Initially we examined whether the α7 nAChR-dependent LTP was due to enhanced presynaptic or postsynaptic activity. By expressing the genetically-encoded calcium indicator (GECI) GCaMP3 (Tian et al., 2009
) in restricted hippocampal subregions, we have been able to monitor the SC stimulation-induced intracellular calcium increases in either pre- or postsynaptic sites during and after the induction of LTP. To measure postsynaptic activity in the CA1 region, GCaMP3 was selectively expressed in hippocampal CA1 neurons and their dendrites, and the fluorescent signal was monitored in the CA1 stratum radiatum (SR) layer (). To measure presynaptic activity in the CA1 region instead, GCaMP3 was selectively expressed in CA3 neurons by viral microinjection in the CA3 region, and the fluorescent signal from the projecting axons was monitored in the CA1 SR layer (). To avoid activating ChR2 while imaging GCaMP3 with 488 nm light, in these cases the cholinergic neurons were electrically stimulated with an electrode placed in the septal tissue (rather than using light to activate ChR2); this induced the same timing-dependent plasticity when paired with SC stimulation (data not shown).
Calcium imaging was carried out in the CA1 SR region 5 sec before and after SC stimulation to measure the basal transient increase in intracellular calcium levels (i.e. GCaMP3 intensity increase) due to SC stimulation. When measuring the averaged fluorescence from the whole image, stimulation of the SC pathway usually induced a 5% increase over the background fluorescence, with the peak reached within 0.5 sec and returning to basal levels within 2 sec (). This sampling was repeated every 1 to 2 min until stable responses were achieved (usually after about 10 min), after which the pairing protocol was introduced to induce synaptic plasticity. The sampling was then carried out for another 30 min to monitor any changes in the SC stimulation-induced calcium responses, and then the peak amplitude of the responses at 10 and 30 min after the pairing protocol were compared with the basal SC responses.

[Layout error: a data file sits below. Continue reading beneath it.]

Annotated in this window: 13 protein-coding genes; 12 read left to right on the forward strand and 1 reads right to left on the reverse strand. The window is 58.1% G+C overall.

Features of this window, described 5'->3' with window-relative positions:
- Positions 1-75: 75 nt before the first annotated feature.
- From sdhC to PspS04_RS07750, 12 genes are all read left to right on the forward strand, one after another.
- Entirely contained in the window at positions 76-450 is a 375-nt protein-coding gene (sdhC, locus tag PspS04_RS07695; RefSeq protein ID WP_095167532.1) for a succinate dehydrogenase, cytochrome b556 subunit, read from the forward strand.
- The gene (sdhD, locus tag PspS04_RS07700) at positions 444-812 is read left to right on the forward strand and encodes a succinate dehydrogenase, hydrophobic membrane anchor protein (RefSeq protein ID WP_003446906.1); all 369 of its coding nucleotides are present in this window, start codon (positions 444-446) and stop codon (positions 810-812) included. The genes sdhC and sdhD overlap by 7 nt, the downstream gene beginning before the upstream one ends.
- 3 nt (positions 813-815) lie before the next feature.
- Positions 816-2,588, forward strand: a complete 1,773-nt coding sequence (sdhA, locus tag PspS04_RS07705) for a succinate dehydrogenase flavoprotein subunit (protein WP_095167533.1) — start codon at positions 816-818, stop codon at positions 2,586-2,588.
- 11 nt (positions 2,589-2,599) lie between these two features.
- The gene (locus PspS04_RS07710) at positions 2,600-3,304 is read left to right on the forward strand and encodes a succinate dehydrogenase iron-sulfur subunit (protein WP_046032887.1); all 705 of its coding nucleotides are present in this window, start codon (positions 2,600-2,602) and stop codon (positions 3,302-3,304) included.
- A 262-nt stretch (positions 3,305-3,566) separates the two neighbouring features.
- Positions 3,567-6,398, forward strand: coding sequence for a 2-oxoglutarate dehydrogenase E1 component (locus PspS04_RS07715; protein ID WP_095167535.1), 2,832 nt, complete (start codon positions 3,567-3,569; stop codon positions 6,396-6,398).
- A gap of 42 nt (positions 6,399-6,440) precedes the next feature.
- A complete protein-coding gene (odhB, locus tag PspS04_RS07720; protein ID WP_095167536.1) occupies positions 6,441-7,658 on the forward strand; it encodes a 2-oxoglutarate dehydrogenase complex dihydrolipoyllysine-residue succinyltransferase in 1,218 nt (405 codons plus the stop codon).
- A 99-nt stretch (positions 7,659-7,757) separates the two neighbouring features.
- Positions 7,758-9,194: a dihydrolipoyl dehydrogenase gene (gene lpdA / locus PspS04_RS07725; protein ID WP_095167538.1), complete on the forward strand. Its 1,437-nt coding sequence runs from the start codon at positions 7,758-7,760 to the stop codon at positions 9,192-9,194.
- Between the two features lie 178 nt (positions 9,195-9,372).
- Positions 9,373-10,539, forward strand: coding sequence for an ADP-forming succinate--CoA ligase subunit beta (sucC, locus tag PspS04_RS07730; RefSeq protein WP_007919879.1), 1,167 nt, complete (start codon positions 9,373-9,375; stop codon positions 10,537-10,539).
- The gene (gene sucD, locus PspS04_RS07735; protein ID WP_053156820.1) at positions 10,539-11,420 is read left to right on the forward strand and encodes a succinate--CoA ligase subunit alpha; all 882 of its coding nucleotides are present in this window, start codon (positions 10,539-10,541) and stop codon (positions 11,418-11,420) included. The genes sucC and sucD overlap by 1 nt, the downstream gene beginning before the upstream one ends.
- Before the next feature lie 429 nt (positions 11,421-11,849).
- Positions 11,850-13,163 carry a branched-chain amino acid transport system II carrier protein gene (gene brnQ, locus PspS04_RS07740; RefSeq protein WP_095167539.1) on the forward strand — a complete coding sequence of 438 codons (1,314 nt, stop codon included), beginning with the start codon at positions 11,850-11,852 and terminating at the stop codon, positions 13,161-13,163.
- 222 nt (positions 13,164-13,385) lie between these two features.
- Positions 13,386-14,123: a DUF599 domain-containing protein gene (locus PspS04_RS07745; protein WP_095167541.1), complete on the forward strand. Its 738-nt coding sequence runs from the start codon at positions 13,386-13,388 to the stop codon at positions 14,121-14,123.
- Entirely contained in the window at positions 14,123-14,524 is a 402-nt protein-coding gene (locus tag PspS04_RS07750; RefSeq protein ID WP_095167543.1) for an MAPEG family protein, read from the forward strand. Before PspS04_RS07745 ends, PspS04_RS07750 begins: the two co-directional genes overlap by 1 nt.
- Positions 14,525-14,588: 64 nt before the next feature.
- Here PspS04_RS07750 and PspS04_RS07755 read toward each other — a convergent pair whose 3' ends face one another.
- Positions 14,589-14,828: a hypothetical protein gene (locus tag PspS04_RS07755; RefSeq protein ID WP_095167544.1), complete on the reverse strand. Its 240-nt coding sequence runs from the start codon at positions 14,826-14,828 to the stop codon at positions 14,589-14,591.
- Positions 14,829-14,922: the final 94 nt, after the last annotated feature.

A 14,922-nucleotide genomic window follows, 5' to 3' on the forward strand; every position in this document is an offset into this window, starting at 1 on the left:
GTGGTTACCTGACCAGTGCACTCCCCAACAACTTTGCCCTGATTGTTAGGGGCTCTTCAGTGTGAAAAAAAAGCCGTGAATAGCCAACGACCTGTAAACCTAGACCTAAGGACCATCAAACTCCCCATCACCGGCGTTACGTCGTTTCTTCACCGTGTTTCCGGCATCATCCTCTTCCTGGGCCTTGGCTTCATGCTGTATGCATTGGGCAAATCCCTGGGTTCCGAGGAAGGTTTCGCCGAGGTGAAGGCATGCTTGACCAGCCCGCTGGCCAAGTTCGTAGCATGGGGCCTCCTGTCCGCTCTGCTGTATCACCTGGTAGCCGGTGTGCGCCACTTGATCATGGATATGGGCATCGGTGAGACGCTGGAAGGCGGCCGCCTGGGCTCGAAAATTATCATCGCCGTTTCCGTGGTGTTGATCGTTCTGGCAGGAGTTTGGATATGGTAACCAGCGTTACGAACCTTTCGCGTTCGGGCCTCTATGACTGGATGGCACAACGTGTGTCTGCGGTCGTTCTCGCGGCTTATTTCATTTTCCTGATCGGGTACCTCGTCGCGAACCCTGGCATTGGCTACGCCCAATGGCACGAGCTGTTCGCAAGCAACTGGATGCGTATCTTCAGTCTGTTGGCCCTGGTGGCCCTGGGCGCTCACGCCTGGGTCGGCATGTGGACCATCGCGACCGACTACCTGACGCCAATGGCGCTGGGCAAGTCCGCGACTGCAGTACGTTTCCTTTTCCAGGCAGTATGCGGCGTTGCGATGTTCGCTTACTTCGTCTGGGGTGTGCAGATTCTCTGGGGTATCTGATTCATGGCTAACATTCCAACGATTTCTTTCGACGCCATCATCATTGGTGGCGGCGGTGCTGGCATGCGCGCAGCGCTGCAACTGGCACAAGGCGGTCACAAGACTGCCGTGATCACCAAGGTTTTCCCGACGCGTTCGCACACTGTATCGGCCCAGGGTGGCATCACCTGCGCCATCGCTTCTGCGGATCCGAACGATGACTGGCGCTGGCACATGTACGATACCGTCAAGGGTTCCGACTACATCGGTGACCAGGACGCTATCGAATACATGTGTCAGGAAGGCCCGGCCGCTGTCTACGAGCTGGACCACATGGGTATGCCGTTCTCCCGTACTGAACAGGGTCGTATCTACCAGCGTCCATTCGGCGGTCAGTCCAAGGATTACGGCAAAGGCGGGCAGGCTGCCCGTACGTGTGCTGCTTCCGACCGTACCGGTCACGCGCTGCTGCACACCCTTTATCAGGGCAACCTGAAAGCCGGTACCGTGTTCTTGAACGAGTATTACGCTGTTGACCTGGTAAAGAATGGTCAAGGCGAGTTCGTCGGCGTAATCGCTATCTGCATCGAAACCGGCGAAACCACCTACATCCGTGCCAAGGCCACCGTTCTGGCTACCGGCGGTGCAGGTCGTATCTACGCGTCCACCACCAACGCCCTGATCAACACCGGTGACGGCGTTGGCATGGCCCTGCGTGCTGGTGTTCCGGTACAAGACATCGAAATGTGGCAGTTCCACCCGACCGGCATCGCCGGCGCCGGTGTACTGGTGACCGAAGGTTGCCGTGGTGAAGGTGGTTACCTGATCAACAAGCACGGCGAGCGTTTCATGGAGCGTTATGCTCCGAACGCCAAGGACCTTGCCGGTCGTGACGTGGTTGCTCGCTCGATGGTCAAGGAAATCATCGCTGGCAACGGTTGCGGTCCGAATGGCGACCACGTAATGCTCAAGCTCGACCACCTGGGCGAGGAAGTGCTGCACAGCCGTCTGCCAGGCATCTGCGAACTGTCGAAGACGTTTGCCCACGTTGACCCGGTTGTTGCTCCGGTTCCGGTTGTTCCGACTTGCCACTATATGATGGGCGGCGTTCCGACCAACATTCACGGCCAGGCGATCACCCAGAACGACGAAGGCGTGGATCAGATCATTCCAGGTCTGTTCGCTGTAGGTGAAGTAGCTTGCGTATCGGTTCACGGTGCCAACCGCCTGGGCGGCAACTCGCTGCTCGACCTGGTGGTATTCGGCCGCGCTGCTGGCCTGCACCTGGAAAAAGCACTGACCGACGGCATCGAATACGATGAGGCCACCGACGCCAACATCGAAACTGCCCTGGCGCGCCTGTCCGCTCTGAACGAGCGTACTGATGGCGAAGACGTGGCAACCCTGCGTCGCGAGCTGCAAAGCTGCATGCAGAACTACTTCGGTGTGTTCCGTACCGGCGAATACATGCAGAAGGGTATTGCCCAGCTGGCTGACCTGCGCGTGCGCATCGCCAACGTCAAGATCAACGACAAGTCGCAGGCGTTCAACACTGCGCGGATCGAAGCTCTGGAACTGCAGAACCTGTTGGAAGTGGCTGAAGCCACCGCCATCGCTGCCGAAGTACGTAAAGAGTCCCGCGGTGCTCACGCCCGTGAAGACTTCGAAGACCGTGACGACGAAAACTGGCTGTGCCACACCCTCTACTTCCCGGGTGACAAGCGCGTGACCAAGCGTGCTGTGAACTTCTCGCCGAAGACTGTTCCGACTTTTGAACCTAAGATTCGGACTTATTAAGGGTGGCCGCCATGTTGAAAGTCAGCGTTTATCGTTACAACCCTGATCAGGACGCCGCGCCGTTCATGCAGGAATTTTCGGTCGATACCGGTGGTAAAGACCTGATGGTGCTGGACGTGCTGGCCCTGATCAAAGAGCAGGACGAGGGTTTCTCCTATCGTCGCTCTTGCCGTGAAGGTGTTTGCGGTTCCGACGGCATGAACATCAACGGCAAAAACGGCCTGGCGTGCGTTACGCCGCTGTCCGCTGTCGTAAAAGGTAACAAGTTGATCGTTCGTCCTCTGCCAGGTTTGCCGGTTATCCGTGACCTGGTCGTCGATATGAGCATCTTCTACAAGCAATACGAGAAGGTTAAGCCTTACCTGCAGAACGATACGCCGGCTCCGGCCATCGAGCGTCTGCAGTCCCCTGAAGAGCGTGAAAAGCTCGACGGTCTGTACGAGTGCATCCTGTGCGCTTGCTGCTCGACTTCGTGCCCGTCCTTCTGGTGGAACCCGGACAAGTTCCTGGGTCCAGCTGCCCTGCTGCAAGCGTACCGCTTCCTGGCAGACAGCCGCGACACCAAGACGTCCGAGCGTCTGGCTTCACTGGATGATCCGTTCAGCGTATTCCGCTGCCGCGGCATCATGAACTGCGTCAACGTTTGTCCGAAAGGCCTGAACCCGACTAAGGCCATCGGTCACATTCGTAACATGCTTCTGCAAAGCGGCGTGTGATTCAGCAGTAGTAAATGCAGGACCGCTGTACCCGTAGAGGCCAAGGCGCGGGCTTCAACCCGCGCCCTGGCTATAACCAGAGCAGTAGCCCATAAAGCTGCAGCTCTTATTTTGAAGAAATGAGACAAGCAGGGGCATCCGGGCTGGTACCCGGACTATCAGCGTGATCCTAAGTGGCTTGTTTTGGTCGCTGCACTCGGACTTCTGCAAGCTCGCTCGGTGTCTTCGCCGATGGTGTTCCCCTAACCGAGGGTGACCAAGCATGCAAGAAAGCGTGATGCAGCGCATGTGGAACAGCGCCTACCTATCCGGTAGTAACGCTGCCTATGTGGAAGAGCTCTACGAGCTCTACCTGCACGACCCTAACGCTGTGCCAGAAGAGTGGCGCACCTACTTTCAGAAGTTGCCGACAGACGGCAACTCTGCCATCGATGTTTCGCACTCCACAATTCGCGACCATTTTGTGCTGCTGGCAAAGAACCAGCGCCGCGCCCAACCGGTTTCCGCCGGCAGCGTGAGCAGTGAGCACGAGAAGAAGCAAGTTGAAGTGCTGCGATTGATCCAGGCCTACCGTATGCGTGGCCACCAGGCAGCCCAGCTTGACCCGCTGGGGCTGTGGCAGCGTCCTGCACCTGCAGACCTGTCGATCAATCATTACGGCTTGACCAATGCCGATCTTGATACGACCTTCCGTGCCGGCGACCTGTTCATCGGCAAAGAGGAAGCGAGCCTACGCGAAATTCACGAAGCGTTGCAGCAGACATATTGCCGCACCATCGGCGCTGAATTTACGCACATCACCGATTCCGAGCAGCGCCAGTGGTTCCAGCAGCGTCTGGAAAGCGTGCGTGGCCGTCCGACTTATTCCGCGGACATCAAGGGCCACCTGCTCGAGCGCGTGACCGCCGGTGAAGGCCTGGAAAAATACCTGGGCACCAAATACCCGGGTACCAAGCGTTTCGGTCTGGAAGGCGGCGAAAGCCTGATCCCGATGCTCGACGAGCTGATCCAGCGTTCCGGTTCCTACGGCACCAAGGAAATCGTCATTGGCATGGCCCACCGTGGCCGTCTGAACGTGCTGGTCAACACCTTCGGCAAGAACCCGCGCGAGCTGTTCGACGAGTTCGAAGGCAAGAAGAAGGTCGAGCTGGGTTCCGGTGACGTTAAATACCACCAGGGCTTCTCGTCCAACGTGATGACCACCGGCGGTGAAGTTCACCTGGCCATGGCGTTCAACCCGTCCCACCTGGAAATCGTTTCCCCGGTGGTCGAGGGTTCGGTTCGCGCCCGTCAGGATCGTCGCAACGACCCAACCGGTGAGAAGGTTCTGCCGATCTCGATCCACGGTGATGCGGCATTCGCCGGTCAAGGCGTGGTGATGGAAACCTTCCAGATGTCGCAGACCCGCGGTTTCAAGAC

The α7 nAChR-mediated LTP involves prolonged calcium activity enhancement in both pre- and postsynaptic sites in septo-hippocampal slice co-cultures
When monitoring the postsynaptic calcium activity in the CA1 SR region (i.e. when GCaMP3 was expressed in CA1 neurons and the dendrites were monitored), the SC stimulation-induced response amplitudes were significantly increased after pairing the cholinergic input 100 ms before SC pathway stimulation (43 ± 8% and 58 ± 6% increase at 10 and 30 min, respectively, n = 6; ). This increase lasted for at least 30 min, demonstrating that a protocol that induces LTP at CA1 synapses induces prolonged increases in postsynaptic calcium activity. When monitoring presynaptic calcium activity in the same region (i.e. when the GCaMP3 was expressed in the CA3 neurons and the projecting SC axons were monitored in the CA1 SR region), SC stimulation-induced response amplitudes were also increased after pairing cholinergic input 100 ms before SC pathway stimulation (54 ± 3% and 41 ± 7% increase at 10 and 30 min, respectively, n = 6; ), also demonstrating that the LTP-inducing protocol significantly increases presynaptic calcium activity for a prolonged period of time. This presynaptic data is significant as our previous work had suggested that there was only a transient increase in presynaptic activity when using the paired-pulse ratio (PPR) as an indicator (Gu and Yakel, 2011
Both pre- and postsynaptic α7 nAChRs are required to induce the α7 nAChR-dependent LTP
We previously showed that the α7 nAChR-dependent LTP was likely due to a postsynaptic effect since it appeared to require the activation of the NMDAR and prolongation of the NMDAR-mediated calcium transients in the spines, and GluR2-containing AMPAR synaptic insertion. To examine the contributions of pre- and/orpostsynaptic α7 receptors to plasticity in more detail, we used a strategy of restoring the expression of the α7 nAChR subunit to slices obtained from α7 nAChR knockout mice; in these mice, this form of LTP was absent. Initially we verified that in septo-hippocampal co-cultures from α7 nAChR knockout mice (the septal tissue providing cholinergic inputs was from wildtype mice), the pairing protocol that normally would induce the α7 nAChR-dependent LTP failed to induce any significant prolonged increase in calcium signals at either post- or presynaptic sites (−6 ± 4% and −3 ± 5% change at 30 min, respectively, n = 5; ).
Next, we then restored the α7 nAChR (Seguela et al., 1993